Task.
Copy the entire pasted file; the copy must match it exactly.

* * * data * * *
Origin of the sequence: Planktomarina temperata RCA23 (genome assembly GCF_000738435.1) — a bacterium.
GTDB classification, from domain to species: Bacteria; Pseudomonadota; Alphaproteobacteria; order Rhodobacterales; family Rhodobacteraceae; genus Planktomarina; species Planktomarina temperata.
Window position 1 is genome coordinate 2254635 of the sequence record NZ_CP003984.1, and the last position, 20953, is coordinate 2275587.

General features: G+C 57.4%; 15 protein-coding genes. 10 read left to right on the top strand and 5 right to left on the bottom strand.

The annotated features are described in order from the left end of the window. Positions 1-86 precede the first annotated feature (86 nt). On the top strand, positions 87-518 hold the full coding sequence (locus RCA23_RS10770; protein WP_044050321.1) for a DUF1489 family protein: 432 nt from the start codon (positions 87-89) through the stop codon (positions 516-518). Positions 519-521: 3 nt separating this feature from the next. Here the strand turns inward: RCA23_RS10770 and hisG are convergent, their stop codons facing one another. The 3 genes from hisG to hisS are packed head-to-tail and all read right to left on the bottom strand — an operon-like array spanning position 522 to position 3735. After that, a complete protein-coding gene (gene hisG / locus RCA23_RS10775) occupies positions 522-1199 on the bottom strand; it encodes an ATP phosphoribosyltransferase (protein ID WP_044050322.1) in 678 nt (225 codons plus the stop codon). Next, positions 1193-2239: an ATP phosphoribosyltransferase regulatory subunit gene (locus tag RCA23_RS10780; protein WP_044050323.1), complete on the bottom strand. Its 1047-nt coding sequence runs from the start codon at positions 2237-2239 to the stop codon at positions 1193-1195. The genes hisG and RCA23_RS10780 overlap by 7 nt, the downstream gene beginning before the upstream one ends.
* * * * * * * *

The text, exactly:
Origin of the sequence: Planktomarina temperata RCA23 (genome assembly GCF_000738435.1) — a bacterium.
GTDB classification, from domain to species: Bacteria; Pseudomonadota; Alphaproteobacteria; order Rhodobacterales; family Rhodobacteraceae; genus Planktomarina; species Planktomarina temperata.
Window position 1 is genome coordinate 2254635 of the sequence record NZ_CP003984.1, and the last position, 20953, is coordinate 2275587.

General features: G+C 57.4%; 15 protein-coding genes. 10 read left to right on the top strand and 5 right to left on the bottom strand.

The annotated features are described in order from the left end of the window. Positions 1-86 precede the first annotated feature (86 nt). On the top strand, positions 87-518 hold the full coding sequence (locus RCA23_RS10770; protein WP_044050321.1) for a DUF1489 family protein: 432 nt from the start codon (positions 87-89) through the stop codon (positions 516-518). Positions 519-521: 3 nt separating this feature from the next. Here the strand turns inward: RCA23_RS10770 and hisG are convergent, their stop codons facing one another. The 3 genes from hisG to hisS are packed head-to-tail and all read right to left on the bottom strand — an operon-like array spanning position 522 to position 3735. After that, a complete protein-coding gene (gene hisG / locus RCA23_RS10775) occupies positions 522-1199 on the bottom strand; it encodes an ATP phosphoribosyltransferase (protein ID WP_044050322.1) in 678 nt (225 codons plus the stop codon). Next, positions 1193-2239: an ATP phosphoribosyltransferase regulatory subunit gene (locus tag RCA23_RS10780; protein WP_044050323.1), complete on the bottom strand. Its 1047-nt coding sequence runs from the start codon at positions 2237-2239 to the stop codon at positions 1193-1195. The genes hisG and RCA23_RS10780 overlap by 7 nt, the downstream gene beginning before the upstream one ends.